Meat Cutting Degrees by Program Level

Topics covered while pursuing an Associate of Applied Science (AAS) in Meat Processing include food safety, merchandising, processing technologies and animal science. Internships and hands-on work experiences are also encouraged.

Essential Information

Individuals interested in cutting meat products, like beef, veal, chicken and pork, can earn a degree in meat processing. The most common college degree relevant to meat cutting is the Associate of Applied Science (AAS) in Meat Processing.

This program incorporates concepts from agriculture, culinary arts and natural sciences. Programs provide hands-on opportunities for students to work with livestock and meat products.

Associate's Degrees in Meat Processing

Students in meat processing AAS programs learn to care for livestock, identify and cut particular types of meat, safely store meat products and transport them to restaurants and markets. The curriculum also includes differentiating between retail and wholesale cutting. Students usually learn about:

  • Animal science
  • Meat processing technology
  • Food safety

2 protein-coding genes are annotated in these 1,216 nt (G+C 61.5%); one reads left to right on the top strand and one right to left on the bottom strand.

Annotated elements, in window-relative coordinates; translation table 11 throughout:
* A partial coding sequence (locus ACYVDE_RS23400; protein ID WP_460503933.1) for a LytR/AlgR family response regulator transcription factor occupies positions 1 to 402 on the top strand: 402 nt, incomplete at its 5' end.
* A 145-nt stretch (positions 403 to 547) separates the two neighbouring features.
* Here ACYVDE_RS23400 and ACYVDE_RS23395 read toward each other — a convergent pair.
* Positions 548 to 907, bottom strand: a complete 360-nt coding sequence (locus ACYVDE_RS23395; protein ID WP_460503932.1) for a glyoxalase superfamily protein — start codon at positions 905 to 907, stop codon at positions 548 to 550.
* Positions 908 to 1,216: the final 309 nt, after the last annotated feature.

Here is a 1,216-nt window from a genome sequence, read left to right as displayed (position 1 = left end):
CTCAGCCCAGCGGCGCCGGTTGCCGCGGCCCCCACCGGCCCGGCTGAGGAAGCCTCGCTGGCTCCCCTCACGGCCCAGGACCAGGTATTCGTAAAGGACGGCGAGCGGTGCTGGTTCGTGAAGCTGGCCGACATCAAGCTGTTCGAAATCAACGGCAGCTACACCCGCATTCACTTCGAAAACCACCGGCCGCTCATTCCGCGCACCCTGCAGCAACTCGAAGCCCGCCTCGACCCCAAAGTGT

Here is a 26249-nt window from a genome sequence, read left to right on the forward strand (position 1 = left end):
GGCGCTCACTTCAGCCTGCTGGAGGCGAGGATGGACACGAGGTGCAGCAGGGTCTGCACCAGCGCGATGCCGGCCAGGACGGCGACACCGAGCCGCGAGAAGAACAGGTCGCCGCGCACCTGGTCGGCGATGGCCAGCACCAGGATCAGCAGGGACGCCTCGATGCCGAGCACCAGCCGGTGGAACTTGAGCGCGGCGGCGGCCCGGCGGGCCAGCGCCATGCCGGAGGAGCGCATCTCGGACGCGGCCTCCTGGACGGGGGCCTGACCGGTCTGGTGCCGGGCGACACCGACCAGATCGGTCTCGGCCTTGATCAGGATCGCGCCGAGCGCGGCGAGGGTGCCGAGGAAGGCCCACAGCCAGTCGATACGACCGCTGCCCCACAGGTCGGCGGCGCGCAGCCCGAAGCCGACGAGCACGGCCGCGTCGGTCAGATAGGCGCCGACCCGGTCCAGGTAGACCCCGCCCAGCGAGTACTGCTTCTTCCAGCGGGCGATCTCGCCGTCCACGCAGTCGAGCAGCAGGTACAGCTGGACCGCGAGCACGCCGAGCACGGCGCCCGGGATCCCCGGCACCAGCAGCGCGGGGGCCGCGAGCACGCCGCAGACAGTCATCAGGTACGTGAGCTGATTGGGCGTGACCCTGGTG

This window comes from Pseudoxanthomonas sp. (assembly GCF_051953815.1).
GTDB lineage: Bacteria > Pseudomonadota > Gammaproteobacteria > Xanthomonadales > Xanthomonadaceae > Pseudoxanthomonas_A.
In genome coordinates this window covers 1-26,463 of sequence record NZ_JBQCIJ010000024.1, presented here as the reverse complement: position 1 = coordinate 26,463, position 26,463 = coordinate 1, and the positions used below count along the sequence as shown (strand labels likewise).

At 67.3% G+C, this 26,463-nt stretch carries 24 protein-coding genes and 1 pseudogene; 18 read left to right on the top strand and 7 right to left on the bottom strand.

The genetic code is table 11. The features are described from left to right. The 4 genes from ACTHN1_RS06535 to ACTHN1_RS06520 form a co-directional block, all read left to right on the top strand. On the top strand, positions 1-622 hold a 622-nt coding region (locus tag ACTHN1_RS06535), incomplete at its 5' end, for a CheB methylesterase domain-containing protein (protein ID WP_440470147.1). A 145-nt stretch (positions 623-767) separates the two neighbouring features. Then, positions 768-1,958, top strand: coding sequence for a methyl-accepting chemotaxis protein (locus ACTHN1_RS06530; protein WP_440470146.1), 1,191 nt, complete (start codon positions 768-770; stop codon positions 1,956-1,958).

• Meat merchandising
  • Livestock processing

Popular Career Options

Earning an AAS in meat processing prepares graduates for a number of careers in the animal food product industry. Since programs cover several topics in addition to meat cutting, graduates can work in areas like livestock care, food safety or food service. Many graduates choose one of the careers mentioned below:

  • Meat inspector
  • Butcher
  • Deli meat slicer

Employment Outlook and Salary Info

In 2015, there were 137,350 butchers and meat cutters employed in the industry, according to the U.S. Bureau of Labor Statistics. Job growth is estimated at 5%, which is as fast as average, over the span of the years from 2014 to 2024. The median annual wage for butchers and meat cutters is $29,130, as reported by the BLS in May of 2015.

Certification and Continuing Education Options

While butchers and deli meat processors don't need any type of state license or certification, some positions in the meat processing industry do require a license. Meat quality inspectors usually need a certificate from the United States Department of Agriculture (USDA), and some advanced meat inspection positions require a bachelor's degree in agriculture or food science.

An Associate of Applied Science (AAS) in meat processing is a meat cutting degree that provides graduates with the knowledge needed to enter the food industry as butchers, inspectors, and in care of livestock. Additional industry certification may be required based upon the desired employment position.

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